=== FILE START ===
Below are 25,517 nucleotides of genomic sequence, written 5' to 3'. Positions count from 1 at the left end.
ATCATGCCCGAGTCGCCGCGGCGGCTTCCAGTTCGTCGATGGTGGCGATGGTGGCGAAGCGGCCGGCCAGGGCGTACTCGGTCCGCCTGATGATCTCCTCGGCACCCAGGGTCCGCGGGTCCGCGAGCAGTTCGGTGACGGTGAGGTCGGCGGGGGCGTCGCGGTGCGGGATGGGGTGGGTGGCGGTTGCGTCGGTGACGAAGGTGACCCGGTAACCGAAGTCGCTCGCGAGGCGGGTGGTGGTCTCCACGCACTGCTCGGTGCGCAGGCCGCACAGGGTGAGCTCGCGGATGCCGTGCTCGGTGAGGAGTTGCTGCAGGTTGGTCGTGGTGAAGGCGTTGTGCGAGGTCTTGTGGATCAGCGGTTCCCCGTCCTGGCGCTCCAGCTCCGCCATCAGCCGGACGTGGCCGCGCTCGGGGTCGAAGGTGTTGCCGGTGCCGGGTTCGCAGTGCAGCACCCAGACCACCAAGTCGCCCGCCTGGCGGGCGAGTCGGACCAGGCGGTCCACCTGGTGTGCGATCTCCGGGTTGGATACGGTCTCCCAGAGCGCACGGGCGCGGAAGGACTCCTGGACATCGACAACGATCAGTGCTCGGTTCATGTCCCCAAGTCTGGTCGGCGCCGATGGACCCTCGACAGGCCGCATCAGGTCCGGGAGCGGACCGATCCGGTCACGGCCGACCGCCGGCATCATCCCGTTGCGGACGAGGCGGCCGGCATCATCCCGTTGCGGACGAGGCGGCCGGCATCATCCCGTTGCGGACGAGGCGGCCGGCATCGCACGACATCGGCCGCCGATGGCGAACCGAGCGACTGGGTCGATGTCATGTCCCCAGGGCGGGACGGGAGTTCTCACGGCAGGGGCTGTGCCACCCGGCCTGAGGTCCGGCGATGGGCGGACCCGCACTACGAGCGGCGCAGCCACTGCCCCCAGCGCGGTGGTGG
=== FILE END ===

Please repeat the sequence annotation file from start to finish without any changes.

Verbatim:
Below are 25,517 nucleotides of genomic sequence, written 5' to 3'. Positions count from 1 at the left end.
ATCATGCCCGAGTCGCCGCGGCGGCTTCCAGTTCGTCGATGGTGGCGATGGTGGCGAAGCGGCCGGCCAGGGCGTACTCGGTCCGCCTGATGATCTCCTCGGCACCCAGGGTCCGCGGGTCCGCGAGCAGTTCGGTGACGGTGAGGTCGGCGGGGGCGTCGCGGTGCGGGATGGGGTGGGTGGCGGTTGCGTCGGTGACGAAGGTGACCCGGTAACCGAAGTCGCTCGCGAGGCGGGTGGTGGTCTCCACGCACTGCTCGGTGCGCAGGCCGCACAGGGTGAGCTCGCGGATGCCGTGCTCGGTGAGGAGTTGCTGCAGGTTGGTCGTGGTGAAGGCGTTGTGCGAGGTCTTGTGGATCAGCGGTTCCCCGTCCTGGCGCTCCAGCTCCGCCATCAGCCGGACGTGGCCGCGCTCGGGGTCGAAGGTGTTGCCGGTGCCGGGTTCGCAGTGCAGCACCCAGACCACCAAGTCGCCCGCCTGGCGGGCGAGTCGGACCAGGCGGTCCACCTGGTGTGCGATCTCCGGGTTGGATACGGTCTCCCAGAGCGCACGGGCGCGGAAGGACTCCTGGACATCGACAACGATCAGTGCTCGGTTCATGTCCCCAAGTCTGGTCGGCGCCGATGGACCCTCGACAGGCCGCATCAGGTCCGGGAGCGGACCGATCCGGTCACGGCCGACCGCCGGCATCATCCCGTTGCGGACGAGGCGGCCGGCATCATCCCGTTGCGGACGAGGCGGCCGGCATCATCCCGTTGCGGACGAGGCGGCCGGCATCGCACGACATCGGCCGCCGATGGCGAACCGAGCGACTGGGTCGATGTCATGTCCCCAGGGCGGGACGGGAGTTCTCACGGCAGGGGCTGTGCCACCCGGCCTGAGGTCCGGCGATGGGCGGACCCGCACTACGAGCGGCGCAGCCACTGCCCCCAGCGCGGTGGTGG